President Donald Trump hit a nerve with some in the news media Wednesday when he opened his press briefing on the coronavirus by saying: “I would like to begin by announcing some important developments in our war against the Chinese virus.”

In response to repeated questions, Trump said several times: “It comes from China.”

But before some reporters objected, Trump announced that his administration will invoke the Defense Production Act, a 1950 law that allows the president to direct the private sector to increase manufacturing and distribution of emergency medical supplies. 

In combating the new coronavirus disease, which health officials call COVID-19, the White House plans to push greater production of masks, ventilators, and respirators. 

The law is a top source of presidential authority to speed up supply of resources from the U.S. industrial base to support military, energy, and homeland security programs. Congress passed it in response to U.S. involvement in the Korean War.

The administration also is considering a $1 trillion “stimulus” package, but the president said the numbers aren’t settled yet.

Even after the Chinese communist government expelled  journalists from three major American newspapers who were covering the coronavirus story, a pared-down White House press corps bombarded Trump with questions about whether it’s racist to identify the pandemic as originating in China. 

“A lot of people say it’s racist,” Cecilia Vega, White House correspondent for ABC News, told the president.

“It’s not racist at  all. It comes from China. I want to be accurate,” Trump said of the coronavirus, adding:

I have great love for all of the people from our country. But, as you know, China tried to say at one point—maybe they stopped now—that it was caused by American soldiers. That can’t happen. That can’t happen. Not as long as I’m president. It comes from China.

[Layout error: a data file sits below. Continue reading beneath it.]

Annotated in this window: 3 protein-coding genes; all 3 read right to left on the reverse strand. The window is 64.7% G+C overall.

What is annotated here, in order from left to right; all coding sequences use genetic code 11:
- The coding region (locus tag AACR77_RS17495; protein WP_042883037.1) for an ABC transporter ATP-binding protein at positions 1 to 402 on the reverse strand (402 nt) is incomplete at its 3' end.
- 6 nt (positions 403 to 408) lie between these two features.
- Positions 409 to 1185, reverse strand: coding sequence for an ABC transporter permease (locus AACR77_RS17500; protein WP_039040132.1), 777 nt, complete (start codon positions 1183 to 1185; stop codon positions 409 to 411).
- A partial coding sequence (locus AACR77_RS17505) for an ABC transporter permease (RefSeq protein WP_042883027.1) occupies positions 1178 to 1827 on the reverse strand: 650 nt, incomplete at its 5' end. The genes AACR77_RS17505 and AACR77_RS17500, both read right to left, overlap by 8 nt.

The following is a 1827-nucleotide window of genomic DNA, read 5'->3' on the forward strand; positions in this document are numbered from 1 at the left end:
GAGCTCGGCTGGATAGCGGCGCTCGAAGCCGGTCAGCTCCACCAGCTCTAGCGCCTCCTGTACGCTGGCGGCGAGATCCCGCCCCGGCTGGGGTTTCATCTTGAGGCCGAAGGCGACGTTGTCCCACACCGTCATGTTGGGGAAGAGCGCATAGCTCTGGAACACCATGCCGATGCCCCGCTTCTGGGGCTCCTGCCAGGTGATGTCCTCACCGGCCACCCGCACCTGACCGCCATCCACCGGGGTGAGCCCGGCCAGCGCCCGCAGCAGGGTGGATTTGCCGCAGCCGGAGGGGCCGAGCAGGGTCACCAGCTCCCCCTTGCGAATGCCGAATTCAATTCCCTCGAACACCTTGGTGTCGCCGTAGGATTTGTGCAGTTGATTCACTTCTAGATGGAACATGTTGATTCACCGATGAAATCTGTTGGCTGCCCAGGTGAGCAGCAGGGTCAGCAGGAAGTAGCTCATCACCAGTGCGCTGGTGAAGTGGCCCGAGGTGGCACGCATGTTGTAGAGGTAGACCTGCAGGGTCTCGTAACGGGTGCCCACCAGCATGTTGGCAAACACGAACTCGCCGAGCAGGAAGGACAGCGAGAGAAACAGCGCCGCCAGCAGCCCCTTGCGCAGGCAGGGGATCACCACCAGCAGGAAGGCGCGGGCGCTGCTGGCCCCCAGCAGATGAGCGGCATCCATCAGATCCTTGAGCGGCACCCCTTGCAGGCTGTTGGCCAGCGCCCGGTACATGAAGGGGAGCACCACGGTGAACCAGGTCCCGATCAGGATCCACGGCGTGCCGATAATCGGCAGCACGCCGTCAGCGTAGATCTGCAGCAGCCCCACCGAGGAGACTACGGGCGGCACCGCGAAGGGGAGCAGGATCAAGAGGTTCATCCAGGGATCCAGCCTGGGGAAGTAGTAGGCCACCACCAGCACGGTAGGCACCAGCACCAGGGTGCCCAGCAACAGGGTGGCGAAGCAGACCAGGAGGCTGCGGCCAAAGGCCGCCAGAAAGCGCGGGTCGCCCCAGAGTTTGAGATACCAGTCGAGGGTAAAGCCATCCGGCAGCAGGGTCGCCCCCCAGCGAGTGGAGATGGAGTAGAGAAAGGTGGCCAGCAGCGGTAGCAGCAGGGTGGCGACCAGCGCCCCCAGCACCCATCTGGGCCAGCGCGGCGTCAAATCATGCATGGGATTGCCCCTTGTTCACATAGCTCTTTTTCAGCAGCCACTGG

As of Wednesday, the Centers for Disease Control and Prevention has reported 7,038 cases of COVID-19 in all 50 states and 97 deaths, an increase from the 75 deaths reported the day before. Several media reports, however, show the number of deaths as 114.

Officials in China’s Foreign Ministry last week suggested the U.S. Army planted the coronavirus in Wuhan, the capital city of China’s Hubei province, where the first case was diagnosed. 

After the initial cases surfaced late last year, the Chinese government sought to cover up the virus before it began spreading across the world. 

“I know where it came from,” Trump responded to a later and similar question from Yamiche Alcindor, White House correspondent for “PBS NewsHour” suggesting that connecting China to the disease is racist.

“I don’t know if you would say China is to blame. Certainly we didn’t get an early run [notification] on it. It would have been helpful if we knew about it earlier. But it comes from China. It’s not a question about that. Nobody is questioning that.”

Asked about a comment by Sen. Tom Cotton, R-Ark., that the Chinese government eventually should pay some type of penalty to the rest of the world for the spread of COVID-19, Trump only said that he has a lot of respect for Cotton.

“There are those people who say that,” the president said of Cotton’s proposal, then called on another reporter. 

A reporter asked Trump, known for being a critic of the U.S. media, about the Chinese government’s kicking out reporters from The New York Times, The Wall Street Journal, and The Washington Post. 

“I have my disputes with all three of those media groups. I think you know that very well,” Trump replied. “But I don’t like seeing that at all. I’m not happy about that at all.”

“Do you believe that China is inflicting this upon our country?”

“No, I don’t believe that they are inflicting it,” Trump replied. “I believe they could have given us a lot earlier notice.”

Another reporter asked: “Do you think using the term ‘Chinese virus’ puts Asian Americans at risk, that people might target them?”

Trump responded: “No, no, no. I think they would probably agree with it 100%. It comes from China, there is nothing to disagree on.”